It’s been a while since I last made something with PyQt, so I decided to check out what’s it like nowadays. I’m curious to see what’s new in Qt5 and how does it differ from Qt4. Qt5 also can run under python 3 so I figured to give it a try.
Fedora 21 comes with both python 2.7 and python 3.4, but the default version is 2.7, which means if PyQt5 is installed through the package manager, it will be installed against 2.7. As I’m not currently in the mood of bricking my laptop by changing the default python version, I decided to install PyQt5 in a python virtual environment. Btw, Fedora 22 should have python 3 by default.
In the code samples below, assume the working directory is always
Create a virtual environment
First off, let’s create a virtualenv with python 3.4:
virtualenv --python=python3.4 env
Activate the virtualenv and check the python version to verify:
source env/bin/activate python --version
And that should print something like
Python 3.4.1. Leave the virtualenv active, as that’s where PyQt5 is going to be installed.
Cool, now with that set up, let’s get PyQt5 dependencies sorted out:
sudo yum install gcc gcc-c++ python3-devel qt5-base qt5-base-devel
As the documentation says, SIP must be installed before PyQt5. Lets grab the sources, configure and make and install them.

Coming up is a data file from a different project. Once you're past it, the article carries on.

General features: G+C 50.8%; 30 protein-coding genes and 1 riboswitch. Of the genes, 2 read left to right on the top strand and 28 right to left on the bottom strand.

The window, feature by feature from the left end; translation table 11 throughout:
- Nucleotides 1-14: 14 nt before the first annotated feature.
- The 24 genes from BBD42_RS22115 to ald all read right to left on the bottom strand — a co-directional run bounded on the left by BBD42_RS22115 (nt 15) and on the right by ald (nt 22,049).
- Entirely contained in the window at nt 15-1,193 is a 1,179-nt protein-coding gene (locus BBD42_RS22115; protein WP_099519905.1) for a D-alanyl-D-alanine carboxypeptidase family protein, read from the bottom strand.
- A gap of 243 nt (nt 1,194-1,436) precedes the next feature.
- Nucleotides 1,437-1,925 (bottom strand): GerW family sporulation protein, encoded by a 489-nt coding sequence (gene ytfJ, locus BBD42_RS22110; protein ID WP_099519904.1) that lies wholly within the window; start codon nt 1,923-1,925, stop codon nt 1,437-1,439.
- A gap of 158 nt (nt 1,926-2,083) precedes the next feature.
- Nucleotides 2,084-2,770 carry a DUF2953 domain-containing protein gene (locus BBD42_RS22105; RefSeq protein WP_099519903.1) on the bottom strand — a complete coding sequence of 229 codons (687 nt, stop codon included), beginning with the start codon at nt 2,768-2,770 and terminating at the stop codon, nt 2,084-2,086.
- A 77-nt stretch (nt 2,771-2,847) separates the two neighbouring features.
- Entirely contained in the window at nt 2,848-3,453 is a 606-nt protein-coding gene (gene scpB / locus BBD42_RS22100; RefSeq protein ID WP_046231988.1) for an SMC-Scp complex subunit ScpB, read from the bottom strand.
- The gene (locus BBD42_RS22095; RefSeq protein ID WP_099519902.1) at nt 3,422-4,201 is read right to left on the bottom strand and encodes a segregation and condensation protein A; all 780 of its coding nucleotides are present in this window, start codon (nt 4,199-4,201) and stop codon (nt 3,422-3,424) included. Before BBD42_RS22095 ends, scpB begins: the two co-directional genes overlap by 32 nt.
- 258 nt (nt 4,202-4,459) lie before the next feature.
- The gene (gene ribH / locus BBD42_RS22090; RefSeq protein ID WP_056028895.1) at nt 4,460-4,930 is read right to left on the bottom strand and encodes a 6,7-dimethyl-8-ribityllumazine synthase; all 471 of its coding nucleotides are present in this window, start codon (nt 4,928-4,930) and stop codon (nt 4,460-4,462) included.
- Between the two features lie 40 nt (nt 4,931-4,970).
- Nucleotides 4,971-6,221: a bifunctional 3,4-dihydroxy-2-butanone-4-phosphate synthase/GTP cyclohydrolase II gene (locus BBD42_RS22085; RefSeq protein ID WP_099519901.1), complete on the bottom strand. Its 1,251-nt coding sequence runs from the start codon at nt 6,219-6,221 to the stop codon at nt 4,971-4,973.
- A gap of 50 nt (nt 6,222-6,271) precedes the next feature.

wget http://sourceforge.net/projects/pyqt/files/sip/sip-4.16.5/sip-4.16.5.tar.gz tar xzf sip-4.16.5.tar.gz cd sip-4.16.5 python configure.py make sudo make install cd .. rm -r sip-4.16.5*
Not sure why I had to do
sudo make install. Verify sip is installed correctly by starting a python shell and typing in the following:
import sip sip.SIP_VERSION_STR
That should show the sip version
All the dependencies should be met now, so let’s install PyQt5.
wget http://sourceforge.net/projects/pyqt/files/PyQt5/PyQt-5.4/PyQt-gpl-5.4.tar.gz tar xzf PyQt-gpl-5.4.tar.gz cd PyQt-gpl-5.4 python configure.py --qmake /usr/bin/qmake-qt5 make make install cd .. rm -r PyQt-gpl-54*
This will install PyQt5 with the basic modules such as QtCore, QtWidgets and QtSql. Check the output of the
python configure.py step to see what modules will be installed. If you need additional modules in your PyQt5 setup, you’ll have to install additional Qt packages on your system. For example, to get the QtWebKit module, install the
qt5-qtwebkit package through your package manager first.
Writing a basic PyQt5 app we can verify that it all works. Save the following as
import sys from PyQt5.QtWidgets import QApplication, QMainWindow if __name__ == "__main__": app = QApplication(sys.argv) window = QMainWindow() window.show() sys.exit(app.exec_())
Running it with
python pyqt.py should start the application that’s just one small window.